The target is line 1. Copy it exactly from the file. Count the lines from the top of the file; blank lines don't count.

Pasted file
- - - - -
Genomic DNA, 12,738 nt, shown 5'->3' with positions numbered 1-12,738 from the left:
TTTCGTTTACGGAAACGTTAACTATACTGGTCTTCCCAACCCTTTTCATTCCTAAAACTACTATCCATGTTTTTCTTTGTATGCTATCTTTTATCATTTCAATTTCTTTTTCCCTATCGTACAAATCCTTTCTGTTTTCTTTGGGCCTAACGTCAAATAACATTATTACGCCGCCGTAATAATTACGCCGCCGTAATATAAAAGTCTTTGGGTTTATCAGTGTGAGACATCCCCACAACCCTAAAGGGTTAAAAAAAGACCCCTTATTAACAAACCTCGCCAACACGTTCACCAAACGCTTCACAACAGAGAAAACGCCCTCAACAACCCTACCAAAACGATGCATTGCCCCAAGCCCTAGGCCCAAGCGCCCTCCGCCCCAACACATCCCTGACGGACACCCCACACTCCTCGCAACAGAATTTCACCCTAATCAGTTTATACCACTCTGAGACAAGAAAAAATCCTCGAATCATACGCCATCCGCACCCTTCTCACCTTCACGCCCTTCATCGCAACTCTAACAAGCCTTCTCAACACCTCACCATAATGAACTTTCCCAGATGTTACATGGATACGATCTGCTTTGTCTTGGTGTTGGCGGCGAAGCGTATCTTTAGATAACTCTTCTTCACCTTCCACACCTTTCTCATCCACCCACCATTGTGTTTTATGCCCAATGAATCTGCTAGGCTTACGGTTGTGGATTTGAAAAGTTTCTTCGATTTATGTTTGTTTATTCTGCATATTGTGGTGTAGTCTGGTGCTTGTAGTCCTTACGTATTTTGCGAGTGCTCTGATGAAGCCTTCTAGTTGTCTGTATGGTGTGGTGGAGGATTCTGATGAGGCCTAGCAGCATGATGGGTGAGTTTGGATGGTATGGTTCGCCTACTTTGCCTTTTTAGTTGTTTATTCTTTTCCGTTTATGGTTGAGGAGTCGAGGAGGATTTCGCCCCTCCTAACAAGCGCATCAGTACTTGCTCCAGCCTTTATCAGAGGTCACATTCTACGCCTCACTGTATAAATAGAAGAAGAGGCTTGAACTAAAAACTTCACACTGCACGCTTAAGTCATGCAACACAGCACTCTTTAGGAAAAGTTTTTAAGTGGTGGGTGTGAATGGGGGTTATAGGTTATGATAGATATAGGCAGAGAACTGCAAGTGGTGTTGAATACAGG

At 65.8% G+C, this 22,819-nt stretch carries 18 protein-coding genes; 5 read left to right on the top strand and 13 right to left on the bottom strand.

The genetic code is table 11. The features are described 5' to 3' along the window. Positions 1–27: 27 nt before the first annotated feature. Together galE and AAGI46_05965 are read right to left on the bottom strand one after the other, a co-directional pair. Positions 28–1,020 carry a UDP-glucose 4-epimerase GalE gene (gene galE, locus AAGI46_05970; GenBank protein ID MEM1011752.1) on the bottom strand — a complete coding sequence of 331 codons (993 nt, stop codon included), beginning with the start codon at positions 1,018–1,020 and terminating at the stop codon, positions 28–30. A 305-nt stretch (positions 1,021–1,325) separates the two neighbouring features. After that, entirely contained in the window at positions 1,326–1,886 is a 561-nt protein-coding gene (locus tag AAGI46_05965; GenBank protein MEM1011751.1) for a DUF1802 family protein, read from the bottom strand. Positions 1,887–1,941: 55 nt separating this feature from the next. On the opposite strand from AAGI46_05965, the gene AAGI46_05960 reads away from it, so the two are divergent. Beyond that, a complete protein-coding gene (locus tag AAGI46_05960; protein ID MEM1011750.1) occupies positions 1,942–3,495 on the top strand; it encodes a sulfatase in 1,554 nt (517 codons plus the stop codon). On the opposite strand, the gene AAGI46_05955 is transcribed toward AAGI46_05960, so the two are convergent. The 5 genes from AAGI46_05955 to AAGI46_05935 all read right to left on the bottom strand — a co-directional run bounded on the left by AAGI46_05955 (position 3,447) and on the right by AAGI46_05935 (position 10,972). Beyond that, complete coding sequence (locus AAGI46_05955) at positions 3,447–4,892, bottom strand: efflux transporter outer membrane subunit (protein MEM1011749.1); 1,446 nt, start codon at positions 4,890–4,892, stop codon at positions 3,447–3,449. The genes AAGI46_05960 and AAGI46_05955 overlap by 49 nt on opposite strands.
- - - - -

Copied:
Genomic DNA, 12,738 nt, shown 5'->3' with positions numbered 1-12,738 from the left: